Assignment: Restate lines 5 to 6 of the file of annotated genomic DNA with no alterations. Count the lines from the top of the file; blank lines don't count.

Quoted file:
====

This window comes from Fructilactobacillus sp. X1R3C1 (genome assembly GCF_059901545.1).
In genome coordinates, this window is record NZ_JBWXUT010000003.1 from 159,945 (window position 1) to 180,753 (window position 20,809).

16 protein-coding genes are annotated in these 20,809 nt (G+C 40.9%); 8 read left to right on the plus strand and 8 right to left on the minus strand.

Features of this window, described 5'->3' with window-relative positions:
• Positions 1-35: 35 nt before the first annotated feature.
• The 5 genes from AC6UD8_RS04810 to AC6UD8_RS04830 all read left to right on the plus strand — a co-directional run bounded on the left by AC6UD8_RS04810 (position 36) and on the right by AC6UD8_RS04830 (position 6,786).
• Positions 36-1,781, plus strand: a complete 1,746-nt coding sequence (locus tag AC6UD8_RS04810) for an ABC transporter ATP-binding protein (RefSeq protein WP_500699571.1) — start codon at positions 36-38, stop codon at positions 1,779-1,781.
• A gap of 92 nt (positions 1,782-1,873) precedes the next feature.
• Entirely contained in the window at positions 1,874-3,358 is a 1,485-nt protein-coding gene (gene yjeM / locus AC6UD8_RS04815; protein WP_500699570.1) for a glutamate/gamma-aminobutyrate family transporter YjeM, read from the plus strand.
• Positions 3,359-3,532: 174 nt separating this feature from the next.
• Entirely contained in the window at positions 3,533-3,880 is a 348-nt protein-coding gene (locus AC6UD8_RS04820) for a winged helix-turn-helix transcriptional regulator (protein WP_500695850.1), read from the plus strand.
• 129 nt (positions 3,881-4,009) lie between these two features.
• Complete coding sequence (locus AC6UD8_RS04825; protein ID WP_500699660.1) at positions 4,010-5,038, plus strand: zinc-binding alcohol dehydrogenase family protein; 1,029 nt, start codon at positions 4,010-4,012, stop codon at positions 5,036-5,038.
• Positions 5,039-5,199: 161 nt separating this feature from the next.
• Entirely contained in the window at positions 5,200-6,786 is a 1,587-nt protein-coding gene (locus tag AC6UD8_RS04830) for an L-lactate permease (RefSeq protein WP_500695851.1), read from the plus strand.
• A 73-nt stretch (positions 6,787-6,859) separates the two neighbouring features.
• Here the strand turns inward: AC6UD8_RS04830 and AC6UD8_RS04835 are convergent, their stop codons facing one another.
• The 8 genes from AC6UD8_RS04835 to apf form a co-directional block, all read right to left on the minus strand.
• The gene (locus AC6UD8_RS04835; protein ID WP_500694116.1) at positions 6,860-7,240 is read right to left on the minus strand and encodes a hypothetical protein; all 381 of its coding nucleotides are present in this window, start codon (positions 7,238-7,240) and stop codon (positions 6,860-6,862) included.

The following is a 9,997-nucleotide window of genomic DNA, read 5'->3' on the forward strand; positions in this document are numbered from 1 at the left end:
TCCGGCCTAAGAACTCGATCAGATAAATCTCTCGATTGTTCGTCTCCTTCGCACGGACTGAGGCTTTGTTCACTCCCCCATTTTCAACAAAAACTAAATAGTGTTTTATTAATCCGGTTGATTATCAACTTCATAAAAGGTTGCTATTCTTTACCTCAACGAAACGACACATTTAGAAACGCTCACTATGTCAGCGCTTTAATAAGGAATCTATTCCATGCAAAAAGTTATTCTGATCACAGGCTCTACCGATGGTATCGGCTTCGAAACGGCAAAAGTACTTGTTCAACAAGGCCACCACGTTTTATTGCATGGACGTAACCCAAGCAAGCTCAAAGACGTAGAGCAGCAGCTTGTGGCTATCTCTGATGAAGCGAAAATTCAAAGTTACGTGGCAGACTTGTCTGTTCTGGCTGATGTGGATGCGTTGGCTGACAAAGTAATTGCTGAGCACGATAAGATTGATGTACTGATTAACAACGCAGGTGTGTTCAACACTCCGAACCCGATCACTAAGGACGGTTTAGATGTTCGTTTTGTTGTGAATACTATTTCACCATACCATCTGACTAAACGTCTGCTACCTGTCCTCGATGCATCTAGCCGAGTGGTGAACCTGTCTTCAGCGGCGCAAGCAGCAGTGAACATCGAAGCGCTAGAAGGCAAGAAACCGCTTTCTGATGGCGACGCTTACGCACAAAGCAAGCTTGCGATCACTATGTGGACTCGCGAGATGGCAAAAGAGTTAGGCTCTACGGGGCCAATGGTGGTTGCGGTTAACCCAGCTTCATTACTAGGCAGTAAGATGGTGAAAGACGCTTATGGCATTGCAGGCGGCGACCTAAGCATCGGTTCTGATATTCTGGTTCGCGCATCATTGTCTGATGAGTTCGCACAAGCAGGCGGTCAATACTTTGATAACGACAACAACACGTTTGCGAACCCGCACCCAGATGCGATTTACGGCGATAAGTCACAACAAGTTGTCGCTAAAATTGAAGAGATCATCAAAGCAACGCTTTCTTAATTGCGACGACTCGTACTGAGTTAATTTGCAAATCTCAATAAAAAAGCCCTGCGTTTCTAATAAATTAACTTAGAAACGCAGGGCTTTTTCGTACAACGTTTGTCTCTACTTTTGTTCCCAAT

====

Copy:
• Positions 1-35: 35 nt before the first annotated feature.
• The 5 genes from AC6UD8_RS04810 to AC6UD8_RS04830 all read left to right on the plus strand — a co-directional run bounded on the left by AC6UD8_RS04810 (position 36) and on the right by AC6UD8_RS04830 (position 6,786).